Article in The Times on 26th November, reporting on the RIVER study:
“A potential cure for HIV will be tested on British patients next year in a ground-breaking trial of a treatment that aims to put sufferers into cancer-style remission.
The virus will be “woken up” from its hiding place within cells so that it can be targeted by a combination of drugs, in a first-stage study by a group of five leading universities supported by the Medical Research Council.
Although the 50 patients involved are unlikely to be cured, scientists hope that their reservoir of hidden HIV will be cut significantly, showing that the method has the potential to cure the condition in further studies. Even if the trial succeeds, it will be many years before any treatment is ready for routine use.
About 100,000 people in Britain have HIV and many live normal lives using antiretroviral drugs, which stop the virus from spreading within the body. A reservoir of the virus lies dormant within blood cells, however, and would re-emerge if patients stopped taking the drugs, potentially leading to Aids.
The UK trial will use a new chemotherapy drug to stimulate the virus so that it becomes visible to the immune system. The drug will be combined with a vaccine designed to kick-start the body into attacking HIV-infected cells.
“It feels counter-intuitive — why would you want to wake the sleeping virus in patients?” said John Frater of the University of Oxford, one of the trial leaders. “By using this drug, we can wake up HIV and that means the cells become targets. Previously they were camouflaged.”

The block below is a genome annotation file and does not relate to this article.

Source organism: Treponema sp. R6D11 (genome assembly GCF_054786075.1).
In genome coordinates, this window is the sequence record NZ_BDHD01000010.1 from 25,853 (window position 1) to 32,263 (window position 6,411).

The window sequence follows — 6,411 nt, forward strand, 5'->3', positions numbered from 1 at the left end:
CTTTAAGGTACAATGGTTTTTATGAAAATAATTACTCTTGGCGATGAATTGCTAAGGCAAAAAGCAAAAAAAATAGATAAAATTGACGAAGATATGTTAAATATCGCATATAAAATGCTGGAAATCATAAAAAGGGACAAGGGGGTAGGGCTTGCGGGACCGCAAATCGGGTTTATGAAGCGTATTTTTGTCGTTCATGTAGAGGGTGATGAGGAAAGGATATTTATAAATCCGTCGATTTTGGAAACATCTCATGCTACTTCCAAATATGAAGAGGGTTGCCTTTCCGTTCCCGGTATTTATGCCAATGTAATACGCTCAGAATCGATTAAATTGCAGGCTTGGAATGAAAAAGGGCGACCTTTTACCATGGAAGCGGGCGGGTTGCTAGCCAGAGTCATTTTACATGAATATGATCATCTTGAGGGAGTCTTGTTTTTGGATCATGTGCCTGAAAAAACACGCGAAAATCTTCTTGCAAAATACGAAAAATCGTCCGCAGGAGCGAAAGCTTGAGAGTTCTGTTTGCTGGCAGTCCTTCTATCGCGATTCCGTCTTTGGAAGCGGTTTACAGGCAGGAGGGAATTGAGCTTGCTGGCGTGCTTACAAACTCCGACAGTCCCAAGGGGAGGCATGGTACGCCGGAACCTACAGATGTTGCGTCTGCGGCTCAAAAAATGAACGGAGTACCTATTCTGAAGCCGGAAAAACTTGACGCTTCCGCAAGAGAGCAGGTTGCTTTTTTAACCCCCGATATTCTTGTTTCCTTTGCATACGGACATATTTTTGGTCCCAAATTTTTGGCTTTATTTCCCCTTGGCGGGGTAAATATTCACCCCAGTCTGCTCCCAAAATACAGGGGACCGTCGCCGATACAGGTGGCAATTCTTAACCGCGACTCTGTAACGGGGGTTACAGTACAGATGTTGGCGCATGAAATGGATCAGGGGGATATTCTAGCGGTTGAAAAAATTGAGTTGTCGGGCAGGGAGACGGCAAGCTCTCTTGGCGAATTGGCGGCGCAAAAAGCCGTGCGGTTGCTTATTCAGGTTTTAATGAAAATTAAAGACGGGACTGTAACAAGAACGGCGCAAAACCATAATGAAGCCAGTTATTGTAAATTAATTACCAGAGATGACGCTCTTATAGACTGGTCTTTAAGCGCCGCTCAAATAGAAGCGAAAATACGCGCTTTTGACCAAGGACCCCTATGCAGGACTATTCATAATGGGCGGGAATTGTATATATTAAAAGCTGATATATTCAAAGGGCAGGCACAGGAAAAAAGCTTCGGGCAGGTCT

Half the patients will receive HDAC (histone deacetylase) inhibitors, alongside the vaccine, while the rest will get a placebo. Both groups will also take standard antiretrovirals.
“We will test if we can reduce the number of HIV-infected cells in these patients. If we can, it will prove in principle that this strategy could work as a cure, even though it will need many more years of further development,” Dr Frater said.
Sarah Fidler, of Imperial College London, another project leader, said: “Research in the labs has led to some very promising results. We now have the opportunity to translate that into a possible new treatment.”
She added that the ultimate aim was “to look at HIV a bit like the cancer model, where you are in remission and can come off your drugs”.
Clinics in London and Brighton will ask for volunteers who have recently become infected, as treating the virus in the early stages offers the best chance of beating it. This means most recruits will be gay men who test regularly and know when they were infected.
“For many people this is a difficult and traumatic time so it’s challenging to say, ‘You’ve got this traumatic illness and we want you to start treatment and go on this trial’,” Dr Fidler said.
Two previous studies have used HDAC inhibitors to stimulate the reservoir, but the body did not kill infected cells, which is why the UK team is using the vaccine, developed at Oxford. Dr Frater said that if this vaccine did not work, a different combination might still be effective in future. .
Earlier this year, an HIV-positive baby was apparently cured in the US, while two men who had bone marrow transplants have stopped taking Aids drugs without the virus returning. They are the latest in a series of cases that have suggested HIV can be eliminated. The most famous was Timothy Ray Brown, whose HIV vanished after a bone marrow transplant for leukaemia.
Dr Frater said the apparent success of a variety of approaches had allowed normally cautious scientists to begin expressing hopes for a cure. “There’s genuinely a sense of optimism.”